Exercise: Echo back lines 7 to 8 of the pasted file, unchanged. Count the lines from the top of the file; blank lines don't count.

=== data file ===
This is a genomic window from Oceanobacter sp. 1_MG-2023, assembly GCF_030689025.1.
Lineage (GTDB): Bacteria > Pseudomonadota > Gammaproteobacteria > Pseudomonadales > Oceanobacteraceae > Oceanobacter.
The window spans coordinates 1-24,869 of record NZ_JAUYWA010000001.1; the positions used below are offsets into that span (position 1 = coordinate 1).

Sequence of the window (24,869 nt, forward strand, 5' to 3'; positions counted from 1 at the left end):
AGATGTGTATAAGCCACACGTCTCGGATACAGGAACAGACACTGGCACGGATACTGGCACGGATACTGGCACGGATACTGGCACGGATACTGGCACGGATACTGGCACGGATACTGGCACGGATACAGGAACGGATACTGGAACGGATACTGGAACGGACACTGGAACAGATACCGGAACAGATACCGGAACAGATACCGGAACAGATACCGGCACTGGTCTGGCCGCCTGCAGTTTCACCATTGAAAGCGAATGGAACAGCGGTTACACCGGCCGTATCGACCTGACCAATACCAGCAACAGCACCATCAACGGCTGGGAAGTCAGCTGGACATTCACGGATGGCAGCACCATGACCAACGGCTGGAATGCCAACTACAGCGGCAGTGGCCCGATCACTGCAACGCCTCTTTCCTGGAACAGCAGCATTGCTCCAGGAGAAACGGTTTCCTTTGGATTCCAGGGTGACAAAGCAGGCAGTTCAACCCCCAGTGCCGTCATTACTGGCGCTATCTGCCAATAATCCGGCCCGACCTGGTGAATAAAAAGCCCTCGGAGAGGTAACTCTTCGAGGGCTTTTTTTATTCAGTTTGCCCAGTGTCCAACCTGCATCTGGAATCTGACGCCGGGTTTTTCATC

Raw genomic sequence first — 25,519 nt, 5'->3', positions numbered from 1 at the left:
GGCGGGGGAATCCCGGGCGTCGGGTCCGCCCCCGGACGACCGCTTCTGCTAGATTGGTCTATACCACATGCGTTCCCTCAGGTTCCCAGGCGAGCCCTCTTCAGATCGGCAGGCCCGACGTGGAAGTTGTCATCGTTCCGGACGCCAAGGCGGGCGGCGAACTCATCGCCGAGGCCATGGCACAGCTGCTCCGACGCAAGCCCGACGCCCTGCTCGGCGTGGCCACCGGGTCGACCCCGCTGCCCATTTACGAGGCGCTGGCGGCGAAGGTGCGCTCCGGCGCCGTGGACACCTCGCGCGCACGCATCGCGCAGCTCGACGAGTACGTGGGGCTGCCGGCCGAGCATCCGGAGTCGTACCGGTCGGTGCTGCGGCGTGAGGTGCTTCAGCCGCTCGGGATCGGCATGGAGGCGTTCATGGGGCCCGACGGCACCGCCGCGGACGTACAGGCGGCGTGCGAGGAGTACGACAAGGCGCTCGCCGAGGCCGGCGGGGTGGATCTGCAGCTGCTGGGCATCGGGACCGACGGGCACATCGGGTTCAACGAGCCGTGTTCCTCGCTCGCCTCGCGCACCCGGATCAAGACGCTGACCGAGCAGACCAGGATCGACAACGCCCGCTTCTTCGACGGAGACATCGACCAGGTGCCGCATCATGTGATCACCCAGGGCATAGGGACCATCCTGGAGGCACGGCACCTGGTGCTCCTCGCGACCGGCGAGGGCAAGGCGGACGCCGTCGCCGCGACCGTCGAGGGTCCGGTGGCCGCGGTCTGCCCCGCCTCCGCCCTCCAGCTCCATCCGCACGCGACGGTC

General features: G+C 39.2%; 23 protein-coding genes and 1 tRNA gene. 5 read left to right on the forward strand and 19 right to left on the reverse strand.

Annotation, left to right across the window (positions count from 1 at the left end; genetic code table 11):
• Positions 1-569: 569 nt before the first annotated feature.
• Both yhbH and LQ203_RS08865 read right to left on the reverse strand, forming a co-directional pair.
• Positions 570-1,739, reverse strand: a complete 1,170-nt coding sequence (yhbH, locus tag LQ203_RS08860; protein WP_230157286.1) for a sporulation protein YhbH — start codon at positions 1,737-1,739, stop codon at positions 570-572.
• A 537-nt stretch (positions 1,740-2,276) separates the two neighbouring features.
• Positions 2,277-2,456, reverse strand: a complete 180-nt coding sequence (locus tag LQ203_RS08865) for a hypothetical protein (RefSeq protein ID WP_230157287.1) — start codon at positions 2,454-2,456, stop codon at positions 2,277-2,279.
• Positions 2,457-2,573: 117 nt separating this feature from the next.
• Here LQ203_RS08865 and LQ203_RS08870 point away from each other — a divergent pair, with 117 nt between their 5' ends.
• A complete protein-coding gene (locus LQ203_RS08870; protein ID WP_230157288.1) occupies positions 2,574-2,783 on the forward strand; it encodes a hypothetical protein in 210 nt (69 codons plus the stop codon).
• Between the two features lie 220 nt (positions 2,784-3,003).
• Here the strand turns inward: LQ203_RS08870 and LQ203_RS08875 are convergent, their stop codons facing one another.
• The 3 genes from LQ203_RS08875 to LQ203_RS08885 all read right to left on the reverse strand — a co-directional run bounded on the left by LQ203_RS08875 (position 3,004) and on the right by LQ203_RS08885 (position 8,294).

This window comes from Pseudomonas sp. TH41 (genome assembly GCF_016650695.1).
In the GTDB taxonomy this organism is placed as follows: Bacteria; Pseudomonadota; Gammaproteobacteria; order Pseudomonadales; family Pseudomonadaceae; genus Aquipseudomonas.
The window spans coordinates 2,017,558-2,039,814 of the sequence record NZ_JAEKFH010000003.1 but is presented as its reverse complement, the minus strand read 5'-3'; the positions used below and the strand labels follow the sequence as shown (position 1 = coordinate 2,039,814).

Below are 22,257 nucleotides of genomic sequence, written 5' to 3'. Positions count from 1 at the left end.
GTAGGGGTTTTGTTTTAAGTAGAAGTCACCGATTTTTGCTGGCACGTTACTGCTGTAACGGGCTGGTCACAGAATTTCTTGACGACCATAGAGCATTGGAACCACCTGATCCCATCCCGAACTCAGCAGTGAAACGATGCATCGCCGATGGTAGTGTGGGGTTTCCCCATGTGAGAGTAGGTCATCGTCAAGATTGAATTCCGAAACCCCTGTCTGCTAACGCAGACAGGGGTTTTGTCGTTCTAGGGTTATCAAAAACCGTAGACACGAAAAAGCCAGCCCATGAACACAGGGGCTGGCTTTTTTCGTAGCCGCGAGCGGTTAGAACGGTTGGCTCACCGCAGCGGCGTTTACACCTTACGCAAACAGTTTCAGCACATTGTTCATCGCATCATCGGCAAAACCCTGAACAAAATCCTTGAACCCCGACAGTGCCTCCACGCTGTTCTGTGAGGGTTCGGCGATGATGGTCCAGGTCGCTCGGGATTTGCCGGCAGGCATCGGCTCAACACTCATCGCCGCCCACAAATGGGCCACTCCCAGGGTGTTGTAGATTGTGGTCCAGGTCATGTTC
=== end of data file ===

GGCGGGGGAATCCCGGGCGTCGGGTCCGCCCCCGGACGACCGCTTCTGCTAGATTGGTCTATACCACATGCGTTCCCTCAGGTTCCCAGGCGAGCCCTCTTCAGATCGGCAGGCCCGACGTGGAAGTTGTCATCGTTCCGGACGCCAAGGCGGGCGGCGAACTCATCGCCGAGGCCATGGCACAGCTGCTCCGACGCAAGCCCGACGCCCTGCTCGGCGTGGCCACCGGGTCGACCCCGCTGCCCATTTACGAGGCGCTGGCGGCGAAGGTGCGCTCCGGCGCCGTGGACACCTCGCGCGCACGCATCGCGCAGCTCGACGAGTACGTGGGGCTGCCGGCCGAGCATCCGGAGTCGTACCGGTCGGTGCTGCGGCGTGAGGTGCTTCAGCCGCTCGGGATCGGCATGGAGGCGTTCATGGGGCCCGACGGCACCGCCGCGGACGTACAGGCGGCGTGCGAGGAGTACGACAAGGCGCTCGCCGAGGCCGGCGGGGTGGATCTGCAGCTGCTGGGCATCGGGACCGACGGGCACATCGGGTTCAACGAGCCGTGTTCCTCGCTCGCCTCGCGCACCCGGATCAAGACGCTGACCGAGCAGACCAGGATCGACAACGCCCGCTTCTTCGACGGAGACATCGACCAGGTGCCGCATCATGTGATCACCCAGGGCATAGGGACCATCCTGGAGGCACGGCACCTGGTGCTCCTCGCGACCGGCGAGGGCAAGGCGGACGCCGTCGCCGCGACCGTCGAGGGTCCGGTGGCCGCGGTCTGCCCCGCCTCCGCCCTCCAGCTCCATCCGCACGCGACGGTC

General features: G+C 39.2%; 23 protein-coding genes and 1 tRNA gene. 5 read left to right on the forward strand and 19 right to left on the reverse strand.